AsiaMag | Japan Culture : Kimono

Japan Culture : Kimono

Who has not heard of Kimono, this traditional Japanese garment? But did you know that there are many types? To know everything about Kimono, read on …

Kimono Means a “Thing to Wear” in Japanese Language. At the time, a Japanese woman did not wear the same kimono to go to a wedding, drink tea or visit her friends. Similarly, if this woman was married or single. Even if today the traditional culture is lost a lot in Japan, because of the western influence, here are the different variants of Kimonos.

1. Furisode

Furisode means “long sleeves” or “undulating sleeve” because of its sleeves that can measure between 75 and 125 cm. It was thought that a young woman could wave the sleeves of her kimono and win the heart of a man even far away. The furisode was then as it is now, reserved for single women. The longer the sleeves are, the more the furisode is formal. It is colorful and made of fine silk meticulously decorated by hand, detailed embroidery and gold leaf. The belt, zori and accessories are chosen to enhance the colors of the kimono and are usually bright and cheerful. This is the most formal kimono for single women who wear it at events such as a tea ceremony, party, majority (20 year old) or marriage.

2. Komon

The komon (“small motives”) can be worn by married women or not. The entire kimono is covered with patterns, not necessarily small, just repeated, arranged regularly. Komon patterns can vary a lot: full or sparse, geometric or not, arranged in stripes or “splashed” all over the fabric, big or small, bright or discrete… As usual in kimono aesthetics, the bigger the patterns the younger is the look. It is the most informal silk kimono that can be worn for most everyday occasions such as a party, a visit to a loved one, going to the movies, shopping or a tea ceremony. It can be made more formal with a nice obi.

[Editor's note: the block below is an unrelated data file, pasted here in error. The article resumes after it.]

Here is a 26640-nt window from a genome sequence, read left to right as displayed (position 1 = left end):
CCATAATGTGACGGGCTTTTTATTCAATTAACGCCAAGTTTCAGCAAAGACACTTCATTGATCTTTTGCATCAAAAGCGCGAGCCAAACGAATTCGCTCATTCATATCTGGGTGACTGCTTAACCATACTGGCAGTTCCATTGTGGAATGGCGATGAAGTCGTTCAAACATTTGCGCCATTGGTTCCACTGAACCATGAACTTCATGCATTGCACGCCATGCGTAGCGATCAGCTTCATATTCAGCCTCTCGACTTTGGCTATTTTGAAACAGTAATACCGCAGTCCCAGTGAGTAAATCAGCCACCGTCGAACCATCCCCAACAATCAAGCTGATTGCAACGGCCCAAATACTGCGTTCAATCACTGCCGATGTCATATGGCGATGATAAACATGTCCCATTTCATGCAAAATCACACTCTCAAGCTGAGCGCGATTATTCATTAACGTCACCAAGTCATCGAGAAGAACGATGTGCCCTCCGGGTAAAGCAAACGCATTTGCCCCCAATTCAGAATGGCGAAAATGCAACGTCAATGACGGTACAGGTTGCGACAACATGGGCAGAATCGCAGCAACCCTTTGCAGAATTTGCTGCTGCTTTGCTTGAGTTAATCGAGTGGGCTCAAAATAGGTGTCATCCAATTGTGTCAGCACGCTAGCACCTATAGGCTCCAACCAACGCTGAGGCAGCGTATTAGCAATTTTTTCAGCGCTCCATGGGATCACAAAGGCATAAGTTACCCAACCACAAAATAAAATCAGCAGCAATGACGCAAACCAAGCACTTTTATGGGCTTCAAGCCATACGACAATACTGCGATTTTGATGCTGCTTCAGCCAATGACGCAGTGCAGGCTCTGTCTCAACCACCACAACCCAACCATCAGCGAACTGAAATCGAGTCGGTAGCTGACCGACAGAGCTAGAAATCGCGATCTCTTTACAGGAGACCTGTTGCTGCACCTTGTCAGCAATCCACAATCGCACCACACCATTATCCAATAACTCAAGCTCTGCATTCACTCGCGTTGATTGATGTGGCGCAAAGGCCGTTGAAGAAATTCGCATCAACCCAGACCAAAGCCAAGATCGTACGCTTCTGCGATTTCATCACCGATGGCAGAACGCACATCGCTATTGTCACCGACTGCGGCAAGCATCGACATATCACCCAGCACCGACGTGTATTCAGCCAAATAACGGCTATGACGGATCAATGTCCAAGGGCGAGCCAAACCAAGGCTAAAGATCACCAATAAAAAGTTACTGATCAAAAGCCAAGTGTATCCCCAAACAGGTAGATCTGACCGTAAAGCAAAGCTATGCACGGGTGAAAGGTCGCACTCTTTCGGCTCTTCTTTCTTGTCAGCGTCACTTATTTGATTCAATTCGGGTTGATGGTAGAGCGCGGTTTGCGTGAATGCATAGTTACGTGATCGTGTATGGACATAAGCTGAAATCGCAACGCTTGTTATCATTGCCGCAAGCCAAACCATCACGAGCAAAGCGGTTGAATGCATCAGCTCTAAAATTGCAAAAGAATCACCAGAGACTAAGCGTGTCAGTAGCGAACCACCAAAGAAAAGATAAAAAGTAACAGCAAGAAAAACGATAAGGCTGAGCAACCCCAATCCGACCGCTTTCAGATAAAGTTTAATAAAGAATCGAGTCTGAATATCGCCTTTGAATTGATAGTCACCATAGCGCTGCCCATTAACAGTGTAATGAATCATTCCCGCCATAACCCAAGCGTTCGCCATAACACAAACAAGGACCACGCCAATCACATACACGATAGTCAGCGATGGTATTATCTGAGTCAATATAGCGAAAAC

3. Tomesode

The tomesode (“tied sleeves”) is the most formal silk kimono for married women. He is struck with one, three or five faces of the family and his designs, which may be silver or gold, are concentrated in the lower part. There are two types: colored (irotomesode) or black (kurotomesode).

Kuro’s tomesode is a formal kimono worn by married women. It is decorated on the back with an elegant, usually floral, escutcheon, the design and escutcheon are of the husband’s family. The crest of the husband appears in 5 places: on the back of the two sleeves, on the left and right breasts, and on the back top. The inside of the collar is white. The most formal is the fukuro this one on the folded belt twice and zori (Japanese sandals) are worn with the white tabi (socks lined at the tip of the foot). The sleeves are considerably shorter in length than furisode ones and therefore the tomesode is more suitable for married women.

Iro’s tomesode is like the kuro tomesode except that instead of being black, the background is usually of a light color. It was originally worn by ladies of the court, so that today it is worn on special occasions.As it is a little less formal, it may be suitable to go to a wedding (for relatives of the newlyweds), a party, a graduation ceremony or tea.

4. Iromuji

Iromuji (“solid color”) is a silk kimono with no patterns and only one color (except black) for married and single women. Some have painted patterns inside the kimono. It is more or less formal according to the absence, the presence and the number of blazons. Therefore it is suitable for official occasions (wedding, ceremony) or more informal (go to the restaurant, pay a visit). It is particularly suitable for the tea ceremony.